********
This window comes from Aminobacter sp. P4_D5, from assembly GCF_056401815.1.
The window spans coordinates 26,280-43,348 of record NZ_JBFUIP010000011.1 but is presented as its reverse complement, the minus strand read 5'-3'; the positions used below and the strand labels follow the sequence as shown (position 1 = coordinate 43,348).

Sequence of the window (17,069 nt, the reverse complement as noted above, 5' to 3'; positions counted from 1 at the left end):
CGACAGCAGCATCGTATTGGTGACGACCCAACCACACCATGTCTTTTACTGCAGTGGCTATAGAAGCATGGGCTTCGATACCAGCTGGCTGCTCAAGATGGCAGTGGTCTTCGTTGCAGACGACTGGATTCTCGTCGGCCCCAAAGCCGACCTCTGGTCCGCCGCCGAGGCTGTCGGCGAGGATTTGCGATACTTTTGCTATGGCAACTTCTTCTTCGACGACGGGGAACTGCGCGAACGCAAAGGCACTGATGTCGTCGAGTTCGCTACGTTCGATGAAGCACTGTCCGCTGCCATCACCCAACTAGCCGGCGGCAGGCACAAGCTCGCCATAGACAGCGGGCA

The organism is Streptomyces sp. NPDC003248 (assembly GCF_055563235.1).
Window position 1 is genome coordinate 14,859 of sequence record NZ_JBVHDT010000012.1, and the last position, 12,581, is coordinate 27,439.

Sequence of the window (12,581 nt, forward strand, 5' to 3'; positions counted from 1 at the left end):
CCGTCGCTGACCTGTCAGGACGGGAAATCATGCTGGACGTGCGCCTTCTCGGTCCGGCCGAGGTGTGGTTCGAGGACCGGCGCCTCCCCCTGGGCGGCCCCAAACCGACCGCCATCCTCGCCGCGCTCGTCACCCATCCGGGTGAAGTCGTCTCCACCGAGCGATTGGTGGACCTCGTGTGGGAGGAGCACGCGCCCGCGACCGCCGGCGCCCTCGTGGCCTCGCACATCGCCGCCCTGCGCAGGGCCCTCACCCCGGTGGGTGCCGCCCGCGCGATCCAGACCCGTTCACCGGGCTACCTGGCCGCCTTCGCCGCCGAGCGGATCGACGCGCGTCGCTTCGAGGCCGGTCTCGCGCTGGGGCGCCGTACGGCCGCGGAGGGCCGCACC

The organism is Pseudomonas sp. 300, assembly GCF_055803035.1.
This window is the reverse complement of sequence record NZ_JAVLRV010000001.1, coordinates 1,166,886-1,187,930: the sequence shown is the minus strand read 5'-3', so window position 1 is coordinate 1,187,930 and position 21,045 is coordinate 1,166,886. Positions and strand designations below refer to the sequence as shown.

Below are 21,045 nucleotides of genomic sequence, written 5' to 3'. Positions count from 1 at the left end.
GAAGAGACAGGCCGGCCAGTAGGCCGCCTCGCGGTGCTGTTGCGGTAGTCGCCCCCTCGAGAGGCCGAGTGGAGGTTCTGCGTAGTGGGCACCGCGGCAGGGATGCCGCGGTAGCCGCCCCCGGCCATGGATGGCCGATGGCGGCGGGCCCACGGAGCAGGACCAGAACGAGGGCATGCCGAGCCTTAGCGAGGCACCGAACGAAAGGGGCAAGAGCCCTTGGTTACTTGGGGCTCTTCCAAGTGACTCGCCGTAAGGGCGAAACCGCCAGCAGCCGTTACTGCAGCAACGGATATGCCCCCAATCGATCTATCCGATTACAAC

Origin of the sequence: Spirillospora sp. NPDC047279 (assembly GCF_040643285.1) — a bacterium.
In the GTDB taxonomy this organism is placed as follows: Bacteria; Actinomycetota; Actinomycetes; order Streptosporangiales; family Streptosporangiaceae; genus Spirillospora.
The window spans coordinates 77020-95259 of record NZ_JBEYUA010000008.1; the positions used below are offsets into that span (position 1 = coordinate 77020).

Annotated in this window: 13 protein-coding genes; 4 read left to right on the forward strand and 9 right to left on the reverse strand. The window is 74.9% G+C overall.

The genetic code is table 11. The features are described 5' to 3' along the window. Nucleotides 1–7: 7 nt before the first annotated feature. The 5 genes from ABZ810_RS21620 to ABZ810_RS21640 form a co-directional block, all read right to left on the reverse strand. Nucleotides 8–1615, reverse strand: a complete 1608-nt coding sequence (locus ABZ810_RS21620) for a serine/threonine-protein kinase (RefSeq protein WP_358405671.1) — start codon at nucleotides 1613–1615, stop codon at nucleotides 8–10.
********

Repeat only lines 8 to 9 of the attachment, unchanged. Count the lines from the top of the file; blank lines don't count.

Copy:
CCGTCGCTGACCTGTCAGGACGGGAAATCATGCTGGACGTGCGCCTTCTCGGTCCGGCCGAGGTGTGGTTCGAGGACCGGCGCCTCCCCCTGGGCGGCCCCAAACCGACCGCCATCCTCGCCGCGCTCGTCACCCATCCGGGTGAAGTCGTCTCCACCGAGCGATTGGTGGACCTCGTGTGGGAGGAGCACGCGCCCGCGACCGCCGGCGCCCTCGTGGCCTCGCACATCGCCGCCCTGCGCAGGGCCCTCACCCCGGTGGGTGCCGCCCGCGCGATCCAGACCCGTTCACCGGGCTACCTGGCCGCCTTCGCCGCCGAGCGGATCGACGCGCGTCGCTTCGAGGCCGGTCTCGCGCTGGGGCGCCGTACGGCCGCGGAGGGCCGCACC

The organism is Pseudomonas sp. 300, assembly GCF_055803035.1.